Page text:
The real question would be whether you will be okay to live with higher surface temperature on the ROG Phone 5s Pro with prolonged gaming sessions.

Just to finish the benchmark session off, we have some GPU test runs to go over as well. The Snapdragon 888 and the 888+ use the same Adreno 660 GPU, clocked at an identical 840MHz. Hence, there is no reason to expect any difference in terms of GPU performance.

GFX Manhattan ES 3.0 (offscreen 1080p)

Higher is better

  • Apple iPhone 12 Pro Max
    194
  • Asus ROG Phone 5
    174
  • Xiaomi Mi 11 Ultra
    174
  • Asus ROG Phone 5 (X Mode)
    173
  • Asus ROG Phone 5 (X Mode+ FAN)
    172
  • Asus ROG Phone 5s Pro (X Mode + FAN)
    166
  • Asus ROG Phone 5s Pro (X Mode)
    166
  • Oppo Find X3 Pro
    164
  • Sony Xperia 1 III
    150
  • Asus ROG Phone 5s Pro
    144
  • Samsung Galaxy S21 Ultra 5G (Snapdragon)
    142
  • Realme X7 Max 5G
    129
  • Oppo Reno6 Pro 5G
    123
  • Samsung Galaxy Z Fold3 5G
    100

GFX Manhattan ES 3.0 (onscreen)

Higher is better

  • Asus ROG Phone 5
    137
  • Asus ROG Phone 5 (X Mode)
    137
  • Asus ROG Phone 5 (X Mode+ FAN)
    137
  • Asus ROG Phone 5s Pro (X Mode + FAN)
    130
  • Asus ROG Phone 5s Pro (X Mode)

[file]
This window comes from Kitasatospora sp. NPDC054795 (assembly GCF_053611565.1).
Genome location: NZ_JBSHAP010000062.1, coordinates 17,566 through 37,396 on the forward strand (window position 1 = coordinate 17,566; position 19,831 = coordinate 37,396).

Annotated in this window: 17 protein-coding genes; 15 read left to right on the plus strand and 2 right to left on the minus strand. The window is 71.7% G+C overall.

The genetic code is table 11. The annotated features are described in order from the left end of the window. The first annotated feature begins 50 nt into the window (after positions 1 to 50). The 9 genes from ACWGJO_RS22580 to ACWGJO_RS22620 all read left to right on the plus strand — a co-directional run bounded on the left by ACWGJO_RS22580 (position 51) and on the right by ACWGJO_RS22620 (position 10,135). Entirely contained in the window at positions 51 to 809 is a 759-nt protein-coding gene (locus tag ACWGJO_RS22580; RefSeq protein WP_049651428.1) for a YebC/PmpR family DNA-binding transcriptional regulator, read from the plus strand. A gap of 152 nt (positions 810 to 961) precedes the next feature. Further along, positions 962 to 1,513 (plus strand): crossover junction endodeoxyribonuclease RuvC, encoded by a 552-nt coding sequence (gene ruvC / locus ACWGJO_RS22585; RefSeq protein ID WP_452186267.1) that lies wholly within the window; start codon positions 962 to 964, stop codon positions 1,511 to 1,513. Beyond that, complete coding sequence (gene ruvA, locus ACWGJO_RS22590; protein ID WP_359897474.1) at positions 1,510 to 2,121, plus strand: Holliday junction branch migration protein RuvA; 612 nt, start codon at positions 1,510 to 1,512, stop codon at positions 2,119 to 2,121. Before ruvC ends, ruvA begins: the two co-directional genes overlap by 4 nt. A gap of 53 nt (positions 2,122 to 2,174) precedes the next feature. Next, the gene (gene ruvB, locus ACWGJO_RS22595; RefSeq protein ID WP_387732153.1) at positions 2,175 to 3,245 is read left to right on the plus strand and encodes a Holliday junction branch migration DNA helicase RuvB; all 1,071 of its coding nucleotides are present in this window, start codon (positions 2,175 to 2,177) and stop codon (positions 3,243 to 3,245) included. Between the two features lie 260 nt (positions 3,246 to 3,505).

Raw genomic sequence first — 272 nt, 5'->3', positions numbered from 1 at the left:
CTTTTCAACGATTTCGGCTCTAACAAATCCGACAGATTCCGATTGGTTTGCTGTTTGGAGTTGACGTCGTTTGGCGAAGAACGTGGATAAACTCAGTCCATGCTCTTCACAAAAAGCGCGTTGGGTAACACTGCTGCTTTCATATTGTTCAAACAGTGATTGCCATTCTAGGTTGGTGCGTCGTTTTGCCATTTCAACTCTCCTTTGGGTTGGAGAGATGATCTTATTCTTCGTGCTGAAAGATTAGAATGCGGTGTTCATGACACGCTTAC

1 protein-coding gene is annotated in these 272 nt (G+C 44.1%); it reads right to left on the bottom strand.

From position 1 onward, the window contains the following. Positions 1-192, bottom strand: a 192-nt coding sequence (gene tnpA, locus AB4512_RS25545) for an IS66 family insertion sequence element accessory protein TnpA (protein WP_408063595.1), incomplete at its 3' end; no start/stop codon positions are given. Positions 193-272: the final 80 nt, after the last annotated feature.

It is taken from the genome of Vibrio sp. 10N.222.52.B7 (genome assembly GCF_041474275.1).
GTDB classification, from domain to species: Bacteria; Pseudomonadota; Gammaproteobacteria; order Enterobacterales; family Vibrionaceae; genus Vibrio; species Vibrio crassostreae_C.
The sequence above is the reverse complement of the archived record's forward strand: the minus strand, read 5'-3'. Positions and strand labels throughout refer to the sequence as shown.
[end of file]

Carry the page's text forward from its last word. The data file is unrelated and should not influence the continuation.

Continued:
128
  • Asus ROG Phone 5s Pro
    128
  • Realme X7 Max 5G
    107
  • Sony Xperia 1 III
    98
  • Xiaomi Mi 11 Ultra
    96
  • Samsung Galaxy S21 Ultra 5G (Snapdragon)
    86
  • Samsung Galaxy Z Fold3 5G
    64
  • Oppo Find X3 Pro
    60
  • Apple iPhone 12 Pro Max
    60
  • Oppo Reno6 Pro 5G
    59

That being said, we did manage to detect some theoretical differences, particularly with lower-end OpenGL 3.0 runs and especially in off-screen tests. This is likely a case in which the particular GPU test is CPU-bound, rather than GPU-bound. Either that, or the higher overall heat of the Snapdragon 888+ CPU cores forces the GPU to clock a bit lower. Then again, the observable variances could be down to something else, like poor optimization on this particular and slightly older test run for higher frame rates. In any case, the differences are not major.

GFX Manhattan ES 3.1 (offscreen 1080p)

Higher is better

  • Apple iPhone 12 Pro Max
    135
  • Asus ROG Phone 5 (X Mode)
    123
  • Asus ROG Phone 5 (X Mode+ FAN)
    123
  • Asus ROG Phone 5
    122
  • Asus ROG Phone 5s Pro (X Mode + FAN)
    120
  • Asus ROG Phone 5s Pro (X Mode)
    120
  • Asus ROG Phone 5s Pro
    120
  • Xiaomi Mi 11 Ultra
    116
  • Oppo Find X3 Pro
    113
  • Sony Xperia 1 III
    111
  • Samsung Galaxy S21 Ultra 5G (Snapdragon)
    109
  • Realme X7 Max 5G
    86
  • Oppo Reno6 Pro 5G
    81
  • Samsung Galaxy Z Fold3 5G
    71

GFX Manhattan ES 3.1 (onscreen)

Higher is better